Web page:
Reality Vs Reality

I'm sure we would all love for Swift the Open Source language to be an actual truly open source language, but it strikes me that reality is not playing ball in this regard.

Using Swift, as it currently stands, means Using Swift to build Apple Swift stuff. Do we just continue to mark (these would be) community contributions that acknowledge Apple as Off-Topic, or is it time to recognise that most of the "would be" Swift community find their way here because Swift is actually still pretty much Apple based?

I get that Swift wants to be platform agnostic, but is ignoring the reality that it currently really isn't platform agnostic actually the best way forward?

Is telling these Apple focused devs that this is not their platform, and that their post are Off-Topic, which essentially chases them away, is that really the best policy to build Swift's future?

Or could it be that by doing this, it actually mean that Using Swift supports very few of the community that is interested in actually Using Swift?

And could it be that this will in fact contribute to its own downfall?

Is 30 posts per week really where its at?

Swift has a debt to Apple. Apple gave it life. Maybe it's not yet time to default on that debt.

This forum is about the language itself, and not frameworks used from, or even written in, the language. As far as I've seen, all posts marked off-topic fall into one of the latter categories.


The last I checked there were an estimated 23,000 languages in active use, but only around 75 of those were considered 'relevant use'.

As both a programmer and mentor, I'm looking to help teach people a relevant language, my interest is not so much yet another academic language, but more towards here's a language worth your time.

If you believe Swift has current visibility outside of Apple frameworks, you are deluding yourself. If you believe it should have visibility outside of Apple frameworks, we are on the same page. But should doesn't equate to is. That's the subject I'm hoping to address here.

Apple provides a separate forum for its tools, SDKs and services. These “off-topic” questions are usually better suited to be posted there, not here unless it’s a question about the language itself.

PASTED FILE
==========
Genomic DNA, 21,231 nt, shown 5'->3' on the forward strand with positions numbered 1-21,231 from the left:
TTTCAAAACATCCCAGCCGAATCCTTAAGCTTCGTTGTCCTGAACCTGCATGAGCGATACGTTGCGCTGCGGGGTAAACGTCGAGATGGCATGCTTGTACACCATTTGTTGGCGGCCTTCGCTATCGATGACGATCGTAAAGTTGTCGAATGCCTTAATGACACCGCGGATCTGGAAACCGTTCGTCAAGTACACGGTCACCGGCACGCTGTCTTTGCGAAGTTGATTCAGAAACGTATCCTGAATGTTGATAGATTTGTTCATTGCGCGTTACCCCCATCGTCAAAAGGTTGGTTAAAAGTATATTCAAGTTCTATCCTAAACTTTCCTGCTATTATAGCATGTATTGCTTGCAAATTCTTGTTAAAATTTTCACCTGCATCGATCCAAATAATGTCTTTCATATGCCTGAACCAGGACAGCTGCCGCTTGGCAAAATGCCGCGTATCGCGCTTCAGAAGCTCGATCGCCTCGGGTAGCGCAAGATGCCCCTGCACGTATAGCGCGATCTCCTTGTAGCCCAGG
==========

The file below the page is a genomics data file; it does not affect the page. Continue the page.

Whether there should be a “unified” forums is a separate thing.

I think we can improve the experience by perhaps detecting certain keywords in the post when it’s being written and prompting the user to visit the developer forums instead. I’m not sure if Discourse supports it, the forum moderators would know better.


Please could you guide me to where that is being discussed?

I don’t think anyone has started a discussion around it. I mean, you can still post “Using Swift” questions on the developer forums if you want anyway (there’s a category for Swift there).

Personally I’m not sure if combining the Apple developer forums and the Swift forums would be a good idea. It’s kept separate for a good reason.


Until recently I would have agreed with you. But in various forums I participate in, the idiom today is that Swift = Apple and I am a lone voice in the counter proposition. Back when IBM used Swift for Server it was easier to counter, but now IBM dropped Swift, the perception that Swift = Apple is stronger than ever. I believe this position should be embraced for numerous reasons, probably too esoteric and boring to expand upon here.

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In my view, as a MacOS programmer, I still prefer to ask elsewhere for help with purely Apple frameworks, tools (Xcode, IB, etc.), and not load down the discussions in these forums on purely Apple issues. It's not even clear if the relevant folks from Apple staff outside the Swift sphere of influence read this forum enough to be drawn into the discussions.

If we are not careful, we will get users who essentially ask, for example, "I want to build an iOS app that does x,y,z. How do I do it?" It's happening over in the Apple Dev forums, and I'm seeing several incursions here of this type. If a question is about a Swift technology (propertyWrappers, for example) that are used in Apple frameworks, but, are, or could be generally useful to most everyone in the community, then it's appropriate here, even if the context of the problem is in an iOS or macOS context. In my mind, until SwiftUI and Combine are released by Apple to open-source, they should be treated as Apple frameworks. But, this is a gray area since senior members of the development team seem to be more tolerant of these questions herein, probably because these two frameworks are really testbeds for future Swift evolution of the Swift open-source system, even if SwiftUI and Combine remain Apple proprietary.